Part of the reason McDonald’s has been the model of business diversity has been executives such as Harris driving the process. Such leadership has placed her on the inaugural roster of black enterprise’s Top Executives in Diversity. This group represents C-suiters and other senior managers at the nation’s 1,000 largest publicly traded corporations and 100 leading global corporations with strong U.S. operations who oversee and develop programs to include and advance African Americans and other ethnic minorities, women, the disabled, and the LGBT (lesbian/gay/bisexual/transgender) community among the employee, senior management, corporate board, and supplier ranks. Most important, these professionals view such efforts not as initiatives to communicate good corporate citizenship but as vital to expanding market share, building revenues, and increasing the bottom line.
This stewardship becomes more important as diversity has been increasingly placed on the back burner in a post-recession environment. Just review the results of a two-year global study, Developing the 21st Century Leader, conducted last year by the consulting group AchieveGlobal. In ranking six areas critical to leadership success, business initiatives to boost profits earned a No. 1 ranking while diversity fell to the bottom of the list of priorities. Additionally, the top executives on this roster can be found in less than 150 companies from a universe of 1,100. But in the face of the study and statistics, diversity is needed as corporations must become more globally competitive and our nation becomes more ethnically diverse. In fact, the National Journal recently reported that the 2010 Census revealed that America is increasingly becoming a “majority-minority” nation. It found that the non-Latino white population declined from 69.2% in 2000 to 63.7% in 2010 while the minority population expanded from 30.9% in 2000 to 36.3% in 2010.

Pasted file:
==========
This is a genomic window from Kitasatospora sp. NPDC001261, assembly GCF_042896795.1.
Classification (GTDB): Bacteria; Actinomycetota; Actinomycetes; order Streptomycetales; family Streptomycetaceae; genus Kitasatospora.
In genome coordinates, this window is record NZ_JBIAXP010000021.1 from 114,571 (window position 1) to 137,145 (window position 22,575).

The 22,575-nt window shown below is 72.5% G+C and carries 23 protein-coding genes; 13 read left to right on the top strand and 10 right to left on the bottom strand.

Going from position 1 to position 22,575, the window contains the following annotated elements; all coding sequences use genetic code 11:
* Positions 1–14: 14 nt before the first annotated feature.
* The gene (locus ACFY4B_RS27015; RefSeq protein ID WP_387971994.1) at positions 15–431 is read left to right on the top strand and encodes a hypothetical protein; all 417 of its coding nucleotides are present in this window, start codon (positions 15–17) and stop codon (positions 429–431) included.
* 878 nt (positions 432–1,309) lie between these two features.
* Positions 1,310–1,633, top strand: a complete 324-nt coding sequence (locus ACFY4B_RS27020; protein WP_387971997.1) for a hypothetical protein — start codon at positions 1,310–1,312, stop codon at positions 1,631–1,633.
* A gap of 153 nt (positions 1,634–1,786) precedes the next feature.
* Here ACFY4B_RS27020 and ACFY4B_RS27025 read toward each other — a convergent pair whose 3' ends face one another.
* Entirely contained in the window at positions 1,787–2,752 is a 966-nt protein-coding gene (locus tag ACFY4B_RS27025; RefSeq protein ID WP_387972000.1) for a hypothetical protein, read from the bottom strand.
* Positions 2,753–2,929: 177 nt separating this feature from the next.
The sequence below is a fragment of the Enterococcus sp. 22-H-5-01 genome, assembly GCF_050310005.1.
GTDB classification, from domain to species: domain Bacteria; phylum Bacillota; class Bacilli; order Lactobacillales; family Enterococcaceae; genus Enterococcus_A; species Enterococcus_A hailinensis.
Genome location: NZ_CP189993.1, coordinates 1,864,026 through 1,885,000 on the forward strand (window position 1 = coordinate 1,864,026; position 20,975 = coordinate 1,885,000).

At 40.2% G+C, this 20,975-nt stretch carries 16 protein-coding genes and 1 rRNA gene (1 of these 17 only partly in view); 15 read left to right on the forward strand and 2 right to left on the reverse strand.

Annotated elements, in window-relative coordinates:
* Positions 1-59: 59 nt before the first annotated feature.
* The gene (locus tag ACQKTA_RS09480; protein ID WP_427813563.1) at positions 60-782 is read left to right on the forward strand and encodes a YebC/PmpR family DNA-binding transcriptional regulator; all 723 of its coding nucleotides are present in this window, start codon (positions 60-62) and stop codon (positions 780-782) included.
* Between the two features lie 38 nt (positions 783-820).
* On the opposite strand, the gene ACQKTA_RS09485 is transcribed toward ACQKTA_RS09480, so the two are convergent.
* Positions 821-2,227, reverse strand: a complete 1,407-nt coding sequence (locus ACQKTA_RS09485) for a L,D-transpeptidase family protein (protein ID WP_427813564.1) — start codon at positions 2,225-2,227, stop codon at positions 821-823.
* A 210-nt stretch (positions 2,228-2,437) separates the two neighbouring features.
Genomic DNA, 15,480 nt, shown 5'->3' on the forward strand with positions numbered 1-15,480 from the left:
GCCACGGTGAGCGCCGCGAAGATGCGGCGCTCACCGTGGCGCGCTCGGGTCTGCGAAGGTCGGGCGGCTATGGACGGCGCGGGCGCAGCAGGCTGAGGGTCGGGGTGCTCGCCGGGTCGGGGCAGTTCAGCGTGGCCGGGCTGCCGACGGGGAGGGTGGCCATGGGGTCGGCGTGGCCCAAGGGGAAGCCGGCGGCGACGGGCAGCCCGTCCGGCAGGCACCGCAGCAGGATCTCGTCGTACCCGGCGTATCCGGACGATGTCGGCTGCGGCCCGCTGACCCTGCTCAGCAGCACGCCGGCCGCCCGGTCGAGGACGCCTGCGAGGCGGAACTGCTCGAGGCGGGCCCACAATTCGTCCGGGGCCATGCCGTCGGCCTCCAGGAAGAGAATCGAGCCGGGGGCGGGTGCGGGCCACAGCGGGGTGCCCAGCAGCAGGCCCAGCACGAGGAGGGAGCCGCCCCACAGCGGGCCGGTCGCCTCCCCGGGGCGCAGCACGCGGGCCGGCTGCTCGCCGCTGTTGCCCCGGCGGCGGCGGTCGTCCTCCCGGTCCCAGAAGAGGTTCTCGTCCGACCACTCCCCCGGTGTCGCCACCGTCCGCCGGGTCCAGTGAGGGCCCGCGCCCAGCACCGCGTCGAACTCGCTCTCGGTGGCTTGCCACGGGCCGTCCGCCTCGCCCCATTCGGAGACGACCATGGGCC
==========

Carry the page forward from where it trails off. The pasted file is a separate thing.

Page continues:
True diversity happens at the top—that’s why Black Enterprise focused on this select group. “We are guided by our Performance with Purpose goals, which include our commitment to invest in our associates to help them succeed and to contribute to better living standards in the communities we serve,” says Pamela Culpepper, PepsiCo’s senior vice president, global diversity and inclusion officer who works closely with Chairman and CEO Indra Nooyi on the Global Diversity and Inclusion Governance Council, which is comprised of internal and external leaders from all four continents of the beverage and snack manufacturer’s international business. Another leading diversity champion, Tara Amaral, vice president of talent acquisition and chief diversity officer for payroll and tax filing processor Automatic Data Processing Inc. (ADP) seeks to expand the employee and management pipeline, in part, through the CEO-led Executive Diversity Council, a body of the most senior executives who set overall diversity management direction at every level. Moreover, diversity and inclusion are a component of ADP’s executive performance and compensation.
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